The world watched in horror last week as the Notre-Dame Cathedral in Paris quickly caught flame and then slowly burned for hours.
Now it appears the cathedral is under another, very different kind of threat, that poses an equally frightening risk of damage: rain.
According to the BBC, the architects currently onsite at the cathedral are working overtime to try and get the historic building covered before any rain can "cause further damage."
TL;DR Rain on the horizon has architects worried that the already "waterlogged" cathedral will continue to collapse if rain starts to fall this evening, as forecasted.
There is rain in the forecast for this evening in Paris, and any water on the already damaged church is sure to bring more problems.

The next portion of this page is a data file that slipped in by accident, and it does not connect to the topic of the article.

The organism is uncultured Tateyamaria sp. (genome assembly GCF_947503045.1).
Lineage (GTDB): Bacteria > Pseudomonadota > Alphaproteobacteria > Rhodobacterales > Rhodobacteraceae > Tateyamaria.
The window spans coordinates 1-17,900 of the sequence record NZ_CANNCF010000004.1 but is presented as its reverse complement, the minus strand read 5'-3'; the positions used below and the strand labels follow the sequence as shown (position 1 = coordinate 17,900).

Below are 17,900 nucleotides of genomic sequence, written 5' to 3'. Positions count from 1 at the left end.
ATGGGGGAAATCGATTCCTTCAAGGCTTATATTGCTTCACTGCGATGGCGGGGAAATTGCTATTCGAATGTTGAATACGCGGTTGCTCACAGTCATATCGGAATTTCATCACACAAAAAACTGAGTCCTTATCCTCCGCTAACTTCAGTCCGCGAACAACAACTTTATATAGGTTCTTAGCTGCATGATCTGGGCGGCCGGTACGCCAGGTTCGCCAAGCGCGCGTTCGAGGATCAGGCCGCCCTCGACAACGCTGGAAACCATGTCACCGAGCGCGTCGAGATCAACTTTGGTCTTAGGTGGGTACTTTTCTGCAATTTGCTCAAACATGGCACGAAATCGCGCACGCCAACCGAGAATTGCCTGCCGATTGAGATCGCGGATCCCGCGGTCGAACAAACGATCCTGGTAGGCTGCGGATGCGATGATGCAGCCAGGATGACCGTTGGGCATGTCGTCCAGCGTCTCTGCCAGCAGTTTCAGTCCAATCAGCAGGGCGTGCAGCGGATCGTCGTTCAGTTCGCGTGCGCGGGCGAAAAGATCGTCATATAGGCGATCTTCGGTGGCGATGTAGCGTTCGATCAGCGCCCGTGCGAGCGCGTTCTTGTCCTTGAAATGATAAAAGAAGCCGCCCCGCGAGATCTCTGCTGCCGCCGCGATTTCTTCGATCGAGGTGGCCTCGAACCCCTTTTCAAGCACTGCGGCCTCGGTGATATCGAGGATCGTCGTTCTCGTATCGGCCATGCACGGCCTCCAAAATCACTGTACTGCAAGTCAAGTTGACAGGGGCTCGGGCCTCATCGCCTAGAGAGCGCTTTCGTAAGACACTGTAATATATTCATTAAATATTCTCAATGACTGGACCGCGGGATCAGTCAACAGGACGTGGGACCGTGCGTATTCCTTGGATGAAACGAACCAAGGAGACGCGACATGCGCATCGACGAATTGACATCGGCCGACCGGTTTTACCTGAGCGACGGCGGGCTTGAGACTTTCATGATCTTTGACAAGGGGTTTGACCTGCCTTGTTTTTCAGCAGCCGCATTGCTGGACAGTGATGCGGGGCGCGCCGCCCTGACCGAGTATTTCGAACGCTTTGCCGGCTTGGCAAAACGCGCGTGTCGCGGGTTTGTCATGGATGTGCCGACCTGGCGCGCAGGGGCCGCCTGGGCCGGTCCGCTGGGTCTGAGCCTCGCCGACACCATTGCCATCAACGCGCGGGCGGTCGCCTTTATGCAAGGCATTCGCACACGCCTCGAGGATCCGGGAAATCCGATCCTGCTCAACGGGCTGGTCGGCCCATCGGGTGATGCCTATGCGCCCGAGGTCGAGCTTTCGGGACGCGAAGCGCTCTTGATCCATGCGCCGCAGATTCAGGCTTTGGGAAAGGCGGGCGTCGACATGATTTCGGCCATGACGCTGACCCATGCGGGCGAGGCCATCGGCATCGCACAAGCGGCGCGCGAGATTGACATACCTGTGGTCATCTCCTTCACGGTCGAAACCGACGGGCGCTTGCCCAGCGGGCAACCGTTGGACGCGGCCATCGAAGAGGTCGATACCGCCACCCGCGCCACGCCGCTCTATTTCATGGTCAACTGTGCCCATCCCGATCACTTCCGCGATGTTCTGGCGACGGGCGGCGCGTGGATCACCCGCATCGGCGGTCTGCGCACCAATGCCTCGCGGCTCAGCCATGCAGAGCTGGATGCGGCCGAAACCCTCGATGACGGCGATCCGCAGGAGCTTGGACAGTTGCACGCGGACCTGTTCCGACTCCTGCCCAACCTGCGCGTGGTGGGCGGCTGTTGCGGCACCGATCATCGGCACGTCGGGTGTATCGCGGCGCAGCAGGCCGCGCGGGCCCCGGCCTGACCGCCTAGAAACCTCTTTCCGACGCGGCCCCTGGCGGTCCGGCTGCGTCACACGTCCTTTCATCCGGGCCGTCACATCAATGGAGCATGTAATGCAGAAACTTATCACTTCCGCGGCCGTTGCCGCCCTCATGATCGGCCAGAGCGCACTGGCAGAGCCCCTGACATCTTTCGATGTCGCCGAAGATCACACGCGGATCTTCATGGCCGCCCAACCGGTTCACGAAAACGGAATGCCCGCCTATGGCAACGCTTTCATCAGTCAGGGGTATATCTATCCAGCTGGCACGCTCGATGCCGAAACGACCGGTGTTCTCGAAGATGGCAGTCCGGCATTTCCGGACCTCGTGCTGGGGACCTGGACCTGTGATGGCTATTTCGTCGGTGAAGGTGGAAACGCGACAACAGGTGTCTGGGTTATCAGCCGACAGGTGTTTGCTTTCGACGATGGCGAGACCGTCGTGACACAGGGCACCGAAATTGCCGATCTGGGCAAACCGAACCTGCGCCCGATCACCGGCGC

The BBC reports that the "waterlogged" vault of the cathedral had already partially collapsed amidst the fire, and faced further deterioration as firefighters attempted to quell the flames.
Any more water and the already damaged areas are likely to face "further collapse."
The BBC has noted that the chief architect in charge of the cathedral's reparations has made covering the landmark "the highest priority" as the threat of rain looms in the horizon.
The plan was to build an umbrella-like structure that would cover the cathedral throughout the rebuilding and reparation process.
But the special umbrella is not ready, and rain is in the forecast for this evening.
In lieu of the special-made construction umbrella, the plan for this evening is to erect an "emergency tarpaulin" that will cover the building for tonight and any rain that is forecasted in the upcoming days and weeks.
Then, hopefully, the bespoke umbrella will be ready to be put in place while reconstruction continues over the months and years to come.
We will update with any further details.